If you enjoyed or found this useful, please share via email, twitter, facebook, etc. using the Share/Save link below.

Four nights away

Yesterday I arrived home after a four-night break abroad. Here are my insights from the trip and how you can vacation more minimally too. I went to a European capital but if you’re going to the middle-of-nowhere outback, please pack sensibly.

  1. Furoshiki: thumbs up. I used my scarf as a light blanket on the cold flight. As a cape to cover my shoulders in the sun. I soaked it in water and wore it as a scarf for coolness. I tied it as a shoulder/shopping bag for water bottles in the museums where backpacks aren’t allowed. One piece of fabric (that goes with all my outfits) – major stylish usefulness quota. It’s easier for men in Europe, where it is totally acceptable, than in North America. Learn a few basic knots and find a square of fabric that suits you. Use it as a belt if you don’t like to wear a scarf, or tie it around your hat while not in use.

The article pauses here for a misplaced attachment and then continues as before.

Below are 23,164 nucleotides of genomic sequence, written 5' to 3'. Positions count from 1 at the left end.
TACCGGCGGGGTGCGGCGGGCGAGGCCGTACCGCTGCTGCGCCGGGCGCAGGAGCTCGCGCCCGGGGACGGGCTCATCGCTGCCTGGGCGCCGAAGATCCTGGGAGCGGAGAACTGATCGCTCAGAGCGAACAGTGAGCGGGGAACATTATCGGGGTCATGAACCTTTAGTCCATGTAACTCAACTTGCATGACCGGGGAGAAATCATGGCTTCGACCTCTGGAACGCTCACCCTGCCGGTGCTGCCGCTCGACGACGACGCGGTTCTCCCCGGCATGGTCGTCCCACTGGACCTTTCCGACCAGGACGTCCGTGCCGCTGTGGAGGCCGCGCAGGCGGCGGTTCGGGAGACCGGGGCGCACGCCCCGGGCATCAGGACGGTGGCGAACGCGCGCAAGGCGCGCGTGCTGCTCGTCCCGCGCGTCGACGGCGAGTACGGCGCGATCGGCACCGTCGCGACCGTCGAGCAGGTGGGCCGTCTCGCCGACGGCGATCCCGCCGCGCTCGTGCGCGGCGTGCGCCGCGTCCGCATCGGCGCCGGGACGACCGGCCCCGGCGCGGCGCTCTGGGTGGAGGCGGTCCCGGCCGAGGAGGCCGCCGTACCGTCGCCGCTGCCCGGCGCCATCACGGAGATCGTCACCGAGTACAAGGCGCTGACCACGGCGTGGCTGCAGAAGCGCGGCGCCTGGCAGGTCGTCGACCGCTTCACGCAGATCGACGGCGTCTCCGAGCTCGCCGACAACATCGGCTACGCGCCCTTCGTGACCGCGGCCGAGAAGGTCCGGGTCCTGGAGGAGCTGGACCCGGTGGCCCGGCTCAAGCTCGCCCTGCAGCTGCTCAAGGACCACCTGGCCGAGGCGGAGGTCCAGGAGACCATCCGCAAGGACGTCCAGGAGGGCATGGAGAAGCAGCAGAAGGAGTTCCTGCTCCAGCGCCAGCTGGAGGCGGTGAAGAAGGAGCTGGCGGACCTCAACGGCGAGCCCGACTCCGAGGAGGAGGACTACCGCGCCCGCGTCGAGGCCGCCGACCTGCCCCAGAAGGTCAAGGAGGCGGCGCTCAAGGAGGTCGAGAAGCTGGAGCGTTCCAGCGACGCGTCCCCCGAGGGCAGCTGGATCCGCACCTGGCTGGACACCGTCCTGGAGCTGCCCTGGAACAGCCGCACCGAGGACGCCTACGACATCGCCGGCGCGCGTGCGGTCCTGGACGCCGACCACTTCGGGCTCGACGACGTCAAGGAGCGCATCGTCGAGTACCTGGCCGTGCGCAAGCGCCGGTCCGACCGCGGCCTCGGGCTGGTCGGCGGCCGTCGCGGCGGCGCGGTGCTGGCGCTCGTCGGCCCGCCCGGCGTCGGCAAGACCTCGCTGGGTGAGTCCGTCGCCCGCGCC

2. A small, convertible day bag: thumbs up*. I use my Jupiter Freedom bag as an arm-band wallet around town. On this trip my arms were bare and the pickpockets were many so I converted it to a gorgeous belt pack instantly. On a night out I removed the ties and had a stylish clutch bag. No switching bags. No heavy backpacks. I carried a map, ID, money, hotel card, space pen refill and lipbalm. One bag – major stylish usefulness. Decide on the absolute minimum you need to carry. There are no what-ifs here (no bandages, hand lotion, hair brush, books, notepads, mp3 players, etc). Find a small hands-free bag with maximum conversion options. Do bring hand sanitiser if the hygiene options are limited.
  3. Thumbs up for packing light. One small** tote and a monk satchel. I had no worries about luggage carts, waiting for (or losing) suitcases, maneuvering stairs or escalators, or lugging armloads around busy and seedy streets. Read for how to.